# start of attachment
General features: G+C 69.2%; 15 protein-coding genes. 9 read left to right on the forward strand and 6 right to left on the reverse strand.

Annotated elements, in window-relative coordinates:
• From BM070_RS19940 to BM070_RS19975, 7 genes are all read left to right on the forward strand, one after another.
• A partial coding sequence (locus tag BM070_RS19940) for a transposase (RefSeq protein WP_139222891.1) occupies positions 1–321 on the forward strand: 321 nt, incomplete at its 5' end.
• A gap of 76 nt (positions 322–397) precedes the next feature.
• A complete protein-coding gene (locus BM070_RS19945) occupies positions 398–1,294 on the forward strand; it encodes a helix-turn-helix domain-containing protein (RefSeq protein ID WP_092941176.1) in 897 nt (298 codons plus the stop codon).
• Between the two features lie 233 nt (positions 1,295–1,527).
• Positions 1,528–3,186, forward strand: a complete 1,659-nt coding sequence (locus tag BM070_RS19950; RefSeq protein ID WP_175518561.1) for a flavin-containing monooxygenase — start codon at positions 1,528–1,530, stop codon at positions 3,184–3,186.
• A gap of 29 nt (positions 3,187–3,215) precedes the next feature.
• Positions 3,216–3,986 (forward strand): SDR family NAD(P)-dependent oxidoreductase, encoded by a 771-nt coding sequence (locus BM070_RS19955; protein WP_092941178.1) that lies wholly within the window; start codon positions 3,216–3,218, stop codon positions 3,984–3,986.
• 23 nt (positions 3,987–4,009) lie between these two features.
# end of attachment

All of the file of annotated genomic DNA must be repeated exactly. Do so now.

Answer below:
General features: G+C 69.2%; 15 protein-coding genes. 9 read left to right on the forward strand and 6 right to left on the reverse strand.

Annotated elements, in window-relative coordinates:
• From BM070_RS19940 to BM070_RS19975, 7 genes are all read left to right on the forward strand, one after another.
• A partial coding sequence (locus tag BM070_RS19940) for a transposase (RefSeq protein WP_139222891.1) occupies positions 1–321 on the forward strand: 321 nt, incomplete at its 5' end.
• A gap of 76 nt (positions 322–397) precedes the next feature.
• A complete protein-coding gene (locus BM070_RS19945) occupies positions 398–1,294 on the forward strand; it encodes a helix-turn-helix domain-containing protein (RefSeq protein ID WP_092941176.1) in 897 nt (298 codons plus the stop codon).
• Between the two features lie 233 nt (positions 1,295–1,527).
• Positions 1,528–3,186, forward strand: a complete 1,659-nt coding sequence (locus tag BM070_RS19950; RefSeq protein ID WP_175518561.1) for a flavin-containing monooxygenase — start codon at positions 1,528–1,530, stop codon at positions 3,184–3,186.
• A gap of 29 nt (positions 3,187–3,215) precedes the next feature.
• Positions 3,216–3,986 (forward strand): SDR family NAD(P)-dependent oxidoreductase, encoded by a 771-nt coding sequence (locus BM070_RS19955; protein WP_092941178.1) that lies wholly within the window; start codon positions 3,216–3,218, stop codon positions 3,984–3,986.
• 23 nt (positions 3,987–4,009) lie between these two features.